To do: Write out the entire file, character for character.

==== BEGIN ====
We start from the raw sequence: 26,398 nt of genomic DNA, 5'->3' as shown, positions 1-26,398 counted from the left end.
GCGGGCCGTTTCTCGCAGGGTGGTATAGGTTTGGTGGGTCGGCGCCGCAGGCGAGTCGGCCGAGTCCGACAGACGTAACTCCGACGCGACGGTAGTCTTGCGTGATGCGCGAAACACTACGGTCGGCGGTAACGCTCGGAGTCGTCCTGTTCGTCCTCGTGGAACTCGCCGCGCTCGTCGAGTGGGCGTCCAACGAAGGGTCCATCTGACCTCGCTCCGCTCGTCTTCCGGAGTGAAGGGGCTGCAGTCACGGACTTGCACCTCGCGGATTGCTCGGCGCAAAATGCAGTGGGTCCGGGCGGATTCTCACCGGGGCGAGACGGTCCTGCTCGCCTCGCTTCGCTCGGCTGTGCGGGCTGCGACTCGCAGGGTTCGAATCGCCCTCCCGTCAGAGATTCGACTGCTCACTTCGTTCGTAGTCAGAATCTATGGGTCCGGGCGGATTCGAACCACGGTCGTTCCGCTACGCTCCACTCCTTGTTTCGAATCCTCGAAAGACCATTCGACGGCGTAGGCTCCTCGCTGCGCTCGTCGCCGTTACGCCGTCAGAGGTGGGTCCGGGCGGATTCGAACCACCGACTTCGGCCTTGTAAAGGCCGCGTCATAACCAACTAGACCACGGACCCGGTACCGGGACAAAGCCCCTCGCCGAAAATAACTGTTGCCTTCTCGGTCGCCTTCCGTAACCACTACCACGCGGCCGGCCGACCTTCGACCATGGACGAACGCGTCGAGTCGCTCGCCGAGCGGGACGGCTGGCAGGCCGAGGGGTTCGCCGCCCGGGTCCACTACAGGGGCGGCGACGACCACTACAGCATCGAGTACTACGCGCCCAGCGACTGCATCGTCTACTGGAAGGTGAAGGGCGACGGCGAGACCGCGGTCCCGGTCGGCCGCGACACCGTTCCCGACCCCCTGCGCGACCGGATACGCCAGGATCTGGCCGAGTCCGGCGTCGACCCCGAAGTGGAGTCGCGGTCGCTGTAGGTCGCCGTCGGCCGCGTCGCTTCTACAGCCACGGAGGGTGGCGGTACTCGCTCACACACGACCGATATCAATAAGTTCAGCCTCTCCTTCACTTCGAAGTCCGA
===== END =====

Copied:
We start from the raw sequence: 26,398 nt of genomic DNA, 5'->3' as shown, positions 1-26,398 counted from the left end.
GCGGGCCGTTTCTCGCAGGGTGGTATAGGTTTGGTGGGTCGGCGCCGCAGGCGAGTCGGCCGAGTCCGACAGACGTAACTCCGACGCGACGGTAGTCTTGCGTGATGCGCGAAACACTACGGTCGGCGGTAACGCTCGGAGTCGTCCTGTTCGTCCTCGTGGAACTCGCCGCGCTCGTCGAGTGGGCGTCCAACGAAGGGTCCATCTGACCTCGCTCCGCTCGTCTTCCGGAGTGAAGGGGCTGCAGTCACGGACTTGCACCTCGCGGATTGCTCGGCGCAAAATGCAGTGGGTCCGGGCGGATTCTCACCGGGGCGAGACGGTCCTGCTCGCCTCGCTTCGCTCGGCTGTGCGGGCTGCGACTCGCAGGGTTCGAATCGCCCTCCCGTCAGAGATTCGACTGCTCACTTCGTTCGTAGTCAGAATCTATGGGTCCGGGCGGATTCGAACCACGGTCGTTCCGCTACGCTCCACTCCTTGTTTCGAATCCTCGAAAGACCATTCGACGGCGTAGGCTCCTCGCTGCGCTCGTCGCCGTTACGCCGTCAGAGGTGGGTCCGGGCGGATTCGAACCACCGACTTCGGCCTTGTAAAGGCCGCGTCATAACCAACTAGACCACGGACCCGGTACCGGGACAAAGCCCCTCGCCGAAAATAACTGTTGCCTTCTCGGTCGCCTTCCGTAACCACTACCACGCGGCCGGCCGACCTTCGACCATGGACGAACGCGTCGAGTCGCTCGCCGAGCGGGACGGCTGGCAGGCCGAGGGGTTCGCCGCCCGGGTCCACTACAGGGGCGGCGACGACCACTACAGCATCGAGTACTACGCGCCCAGCGACTGCATCGTCTACTGGAAGGTGAAGGGCGACGGCGAGACCGCGGTCCCGGTCGGCCGCGACACCGTTCCCGACCCCCTGCGCGACCGGATACGCCAGGATCTGGCCGAGTCCGGCGTCGACCCCGAAGTGGAGTCGCGGTCGCTGTAGGTCGCCGTCGGCCGCGTCGCTTCTACAGCCACGGAGGGTGGCGGTACTCGCTCACACACGACCGATATCAATAAGTTCAGCCTCTCCTTCACTTCGAAGTCCGA